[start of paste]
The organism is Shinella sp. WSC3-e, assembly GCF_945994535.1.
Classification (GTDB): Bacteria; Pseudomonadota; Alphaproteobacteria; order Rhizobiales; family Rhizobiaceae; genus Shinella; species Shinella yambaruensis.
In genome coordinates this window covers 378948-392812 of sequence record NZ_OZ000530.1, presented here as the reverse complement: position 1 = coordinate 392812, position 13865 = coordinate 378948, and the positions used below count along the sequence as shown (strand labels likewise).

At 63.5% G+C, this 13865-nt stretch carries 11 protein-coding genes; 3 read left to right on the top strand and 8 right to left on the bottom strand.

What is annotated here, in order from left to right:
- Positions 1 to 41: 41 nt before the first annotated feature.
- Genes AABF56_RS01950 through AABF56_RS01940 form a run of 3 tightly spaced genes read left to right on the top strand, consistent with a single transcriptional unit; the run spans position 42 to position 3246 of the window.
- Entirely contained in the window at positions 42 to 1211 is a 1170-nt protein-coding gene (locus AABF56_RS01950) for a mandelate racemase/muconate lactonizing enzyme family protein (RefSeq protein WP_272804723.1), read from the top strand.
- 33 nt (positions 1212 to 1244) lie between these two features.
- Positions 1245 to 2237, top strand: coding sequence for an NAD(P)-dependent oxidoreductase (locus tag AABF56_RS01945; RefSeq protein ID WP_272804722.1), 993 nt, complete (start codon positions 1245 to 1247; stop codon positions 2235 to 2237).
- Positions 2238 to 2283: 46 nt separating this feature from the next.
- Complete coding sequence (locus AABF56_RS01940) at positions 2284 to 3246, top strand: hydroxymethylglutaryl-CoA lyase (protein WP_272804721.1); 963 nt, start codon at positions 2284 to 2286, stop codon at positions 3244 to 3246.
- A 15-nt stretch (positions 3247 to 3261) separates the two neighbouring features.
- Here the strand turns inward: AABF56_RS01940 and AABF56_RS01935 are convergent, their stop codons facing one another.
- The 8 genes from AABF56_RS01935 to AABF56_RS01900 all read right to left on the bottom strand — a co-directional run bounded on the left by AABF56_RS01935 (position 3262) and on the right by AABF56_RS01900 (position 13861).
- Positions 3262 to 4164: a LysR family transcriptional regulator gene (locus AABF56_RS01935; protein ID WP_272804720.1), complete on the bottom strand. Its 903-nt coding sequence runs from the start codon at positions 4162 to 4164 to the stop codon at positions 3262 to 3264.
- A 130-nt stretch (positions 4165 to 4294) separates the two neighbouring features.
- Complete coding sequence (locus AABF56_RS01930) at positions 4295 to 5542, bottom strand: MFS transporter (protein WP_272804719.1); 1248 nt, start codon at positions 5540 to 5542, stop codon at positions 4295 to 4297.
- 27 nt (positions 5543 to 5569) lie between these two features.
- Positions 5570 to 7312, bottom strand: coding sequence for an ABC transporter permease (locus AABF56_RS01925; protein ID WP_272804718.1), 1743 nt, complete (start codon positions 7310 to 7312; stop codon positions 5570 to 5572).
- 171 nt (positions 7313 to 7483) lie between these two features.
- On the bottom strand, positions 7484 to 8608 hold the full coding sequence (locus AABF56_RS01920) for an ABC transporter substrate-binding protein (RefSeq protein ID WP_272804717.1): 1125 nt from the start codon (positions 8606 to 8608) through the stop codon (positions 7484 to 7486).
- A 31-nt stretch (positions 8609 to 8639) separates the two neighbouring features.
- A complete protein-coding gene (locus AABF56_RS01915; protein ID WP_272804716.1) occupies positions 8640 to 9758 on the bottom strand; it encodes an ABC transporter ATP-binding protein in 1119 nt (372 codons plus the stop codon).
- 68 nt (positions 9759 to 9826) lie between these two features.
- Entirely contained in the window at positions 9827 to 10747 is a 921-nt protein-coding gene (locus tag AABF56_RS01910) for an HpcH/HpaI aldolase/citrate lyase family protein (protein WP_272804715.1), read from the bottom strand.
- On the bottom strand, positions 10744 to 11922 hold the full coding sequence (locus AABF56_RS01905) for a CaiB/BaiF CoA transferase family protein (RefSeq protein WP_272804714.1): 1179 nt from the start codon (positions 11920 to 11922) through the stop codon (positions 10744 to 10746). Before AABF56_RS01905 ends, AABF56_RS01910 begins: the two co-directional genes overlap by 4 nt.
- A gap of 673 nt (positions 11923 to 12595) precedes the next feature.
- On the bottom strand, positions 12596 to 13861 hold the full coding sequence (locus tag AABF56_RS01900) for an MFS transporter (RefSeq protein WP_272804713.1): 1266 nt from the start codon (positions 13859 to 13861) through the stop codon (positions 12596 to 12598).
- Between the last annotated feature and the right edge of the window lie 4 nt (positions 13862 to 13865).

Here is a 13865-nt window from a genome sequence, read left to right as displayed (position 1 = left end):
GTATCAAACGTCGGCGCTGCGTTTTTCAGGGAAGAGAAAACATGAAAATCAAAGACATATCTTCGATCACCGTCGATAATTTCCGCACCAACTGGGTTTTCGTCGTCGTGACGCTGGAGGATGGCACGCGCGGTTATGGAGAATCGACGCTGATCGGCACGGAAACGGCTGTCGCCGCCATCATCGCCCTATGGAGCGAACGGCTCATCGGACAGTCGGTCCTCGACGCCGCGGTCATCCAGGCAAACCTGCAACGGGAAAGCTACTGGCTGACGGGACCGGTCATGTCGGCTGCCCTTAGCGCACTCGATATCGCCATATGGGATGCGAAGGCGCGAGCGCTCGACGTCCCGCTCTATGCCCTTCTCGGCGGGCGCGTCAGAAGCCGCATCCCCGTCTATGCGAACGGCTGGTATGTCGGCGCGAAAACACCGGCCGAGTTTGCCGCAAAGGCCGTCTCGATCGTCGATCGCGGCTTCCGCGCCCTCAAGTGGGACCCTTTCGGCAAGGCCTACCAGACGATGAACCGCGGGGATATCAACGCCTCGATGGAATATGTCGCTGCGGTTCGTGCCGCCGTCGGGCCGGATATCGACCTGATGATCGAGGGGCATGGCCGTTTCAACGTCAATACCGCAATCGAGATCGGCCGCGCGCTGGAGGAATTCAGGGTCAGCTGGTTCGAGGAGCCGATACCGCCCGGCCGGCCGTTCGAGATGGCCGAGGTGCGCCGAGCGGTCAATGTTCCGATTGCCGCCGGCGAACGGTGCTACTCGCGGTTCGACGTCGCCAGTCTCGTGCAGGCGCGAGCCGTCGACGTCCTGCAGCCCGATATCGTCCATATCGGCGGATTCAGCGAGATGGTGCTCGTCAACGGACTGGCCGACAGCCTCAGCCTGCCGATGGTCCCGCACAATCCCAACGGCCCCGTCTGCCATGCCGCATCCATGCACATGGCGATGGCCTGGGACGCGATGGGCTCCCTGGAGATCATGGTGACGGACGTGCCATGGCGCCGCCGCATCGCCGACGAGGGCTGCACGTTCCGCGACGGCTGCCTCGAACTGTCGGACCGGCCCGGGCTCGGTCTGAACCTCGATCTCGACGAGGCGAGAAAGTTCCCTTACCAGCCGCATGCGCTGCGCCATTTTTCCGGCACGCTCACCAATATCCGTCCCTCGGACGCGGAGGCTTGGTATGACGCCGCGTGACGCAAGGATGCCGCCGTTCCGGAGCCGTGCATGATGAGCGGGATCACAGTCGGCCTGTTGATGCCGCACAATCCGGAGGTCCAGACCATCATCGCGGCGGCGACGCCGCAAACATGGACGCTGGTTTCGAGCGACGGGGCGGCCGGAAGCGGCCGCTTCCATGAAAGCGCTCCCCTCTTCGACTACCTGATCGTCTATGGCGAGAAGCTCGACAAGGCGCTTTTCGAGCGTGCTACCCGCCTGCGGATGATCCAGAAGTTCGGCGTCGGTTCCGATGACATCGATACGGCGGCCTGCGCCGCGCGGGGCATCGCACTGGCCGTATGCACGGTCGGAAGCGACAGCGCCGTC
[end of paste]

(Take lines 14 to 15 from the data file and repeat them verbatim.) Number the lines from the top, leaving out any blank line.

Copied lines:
- Here the strand turns inward: AABF56_RS01940 and AABF56_RS01935 are convergent, their stop codons facing one another.
- The 8 genes from AABF56_RS01935 to AABF56_RS01900 all read right to left on the bottom strand — a co-directional run bounded on the left by AABF56_RS01935 (position 3262) and on the right by AABF56_RS01900 (position 13861).